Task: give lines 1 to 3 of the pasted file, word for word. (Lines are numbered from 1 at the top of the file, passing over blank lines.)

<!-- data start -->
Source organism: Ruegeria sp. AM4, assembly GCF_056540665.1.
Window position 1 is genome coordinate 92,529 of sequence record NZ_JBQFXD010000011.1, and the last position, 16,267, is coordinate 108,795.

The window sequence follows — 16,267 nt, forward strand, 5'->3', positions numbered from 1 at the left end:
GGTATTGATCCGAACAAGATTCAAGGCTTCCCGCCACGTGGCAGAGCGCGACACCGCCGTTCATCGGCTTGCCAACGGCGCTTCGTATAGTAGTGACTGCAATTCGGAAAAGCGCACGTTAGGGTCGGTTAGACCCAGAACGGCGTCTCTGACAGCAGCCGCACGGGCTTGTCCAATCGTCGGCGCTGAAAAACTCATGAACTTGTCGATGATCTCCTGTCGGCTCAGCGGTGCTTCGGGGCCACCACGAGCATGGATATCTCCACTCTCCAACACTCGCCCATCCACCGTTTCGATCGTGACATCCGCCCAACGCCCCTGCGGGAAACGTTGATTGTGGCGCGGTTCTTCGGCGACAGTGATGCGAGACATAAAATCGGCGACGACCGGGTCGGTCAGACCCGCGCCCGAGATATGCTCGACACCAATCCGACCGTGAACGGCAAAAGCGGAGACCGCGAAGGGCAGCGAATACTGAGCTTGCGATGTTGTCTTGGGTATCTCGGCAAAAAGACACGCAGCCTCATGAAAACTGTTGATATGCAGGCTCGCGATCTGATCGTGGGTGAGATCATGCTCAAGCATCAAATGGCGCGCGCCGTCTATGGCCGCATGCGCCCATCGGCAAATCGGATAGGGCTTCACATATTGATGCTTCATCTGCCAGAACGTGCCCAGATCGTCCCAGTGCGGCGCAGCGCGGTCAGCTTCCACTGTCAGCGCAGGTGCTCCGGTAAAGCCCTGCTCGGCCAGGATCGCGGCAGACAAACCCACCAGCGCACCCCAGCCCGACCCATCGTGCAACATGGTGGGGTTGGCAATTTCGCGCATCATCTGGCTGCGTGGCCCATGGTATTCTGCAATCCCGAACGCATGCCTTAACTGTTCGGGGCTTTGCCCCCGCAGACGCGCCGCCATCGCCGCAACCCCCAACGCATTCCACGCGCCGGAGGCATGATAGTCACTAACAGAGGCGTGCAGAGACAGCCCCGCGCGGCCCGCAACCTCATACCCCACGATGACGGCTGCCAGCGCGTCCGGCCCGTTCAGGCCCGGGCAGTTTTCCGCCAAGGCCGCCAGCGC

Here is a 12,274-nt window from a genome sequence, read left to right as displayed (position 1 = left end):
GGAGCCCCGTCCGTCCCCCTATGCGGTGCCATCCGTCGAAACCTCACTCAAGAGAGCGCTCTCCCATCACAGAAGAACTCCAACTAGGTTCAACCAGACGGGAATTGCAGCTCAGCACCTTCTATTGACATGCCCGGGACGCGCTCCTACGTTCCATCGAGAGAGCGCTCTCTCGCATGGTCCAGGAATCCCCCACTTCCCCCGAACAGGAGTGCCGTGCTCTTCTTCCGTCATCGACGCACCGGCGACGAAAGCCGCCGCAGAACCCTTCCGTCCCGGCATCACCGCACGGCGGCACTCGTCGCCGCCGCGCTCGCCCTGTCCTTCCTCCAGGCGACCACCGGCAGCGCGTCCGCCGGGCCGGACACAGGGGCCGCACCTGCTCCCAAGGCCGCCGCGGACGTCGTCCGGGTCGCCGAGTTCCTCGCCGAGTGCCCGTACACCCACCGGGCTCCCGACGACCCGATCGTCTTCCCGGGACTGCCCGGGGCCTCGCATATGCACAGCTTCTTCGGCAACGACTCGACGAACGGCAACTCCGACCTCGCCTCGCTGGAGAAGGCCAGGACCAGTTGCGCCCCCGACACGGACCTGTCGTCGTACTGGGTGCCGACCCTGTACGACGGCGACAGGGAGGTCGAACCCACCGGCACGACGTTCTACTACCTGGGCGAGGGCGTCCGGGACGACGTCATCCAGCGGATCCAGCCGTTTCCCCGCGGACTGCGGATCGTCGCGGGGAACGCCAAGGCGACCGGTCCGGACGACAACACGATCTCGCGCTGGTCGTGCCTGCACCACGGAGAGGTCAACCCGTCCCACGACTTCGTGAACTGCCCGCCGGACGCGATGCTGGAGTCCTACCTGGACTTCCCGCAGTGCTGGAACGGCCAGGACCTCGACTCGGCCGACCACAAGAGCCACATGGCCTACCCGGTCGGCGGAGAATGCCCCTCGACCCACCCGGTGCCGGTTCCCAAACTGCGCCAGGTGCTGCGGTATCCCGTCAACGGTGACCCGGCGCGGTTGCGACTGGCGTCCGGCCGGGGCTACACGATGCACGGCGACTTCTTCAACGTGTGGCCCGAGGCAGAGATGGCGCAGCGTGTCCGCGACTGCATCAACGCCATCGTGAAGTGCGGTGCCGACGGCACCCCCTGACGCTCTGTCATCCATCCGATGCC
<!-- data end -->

Source organism: Ruegeria sp. AM4, assembly GCF_056540665.1.
Window position 1 is genome coordinate 92,529 of sequence record NZ_JBQFXD010000011.1, and the last position, 16,267, is coordinate 108,795.

The window sequence follows — 16,267 nt, forward strand, 5'->3', positions numbered from 1 at the left end: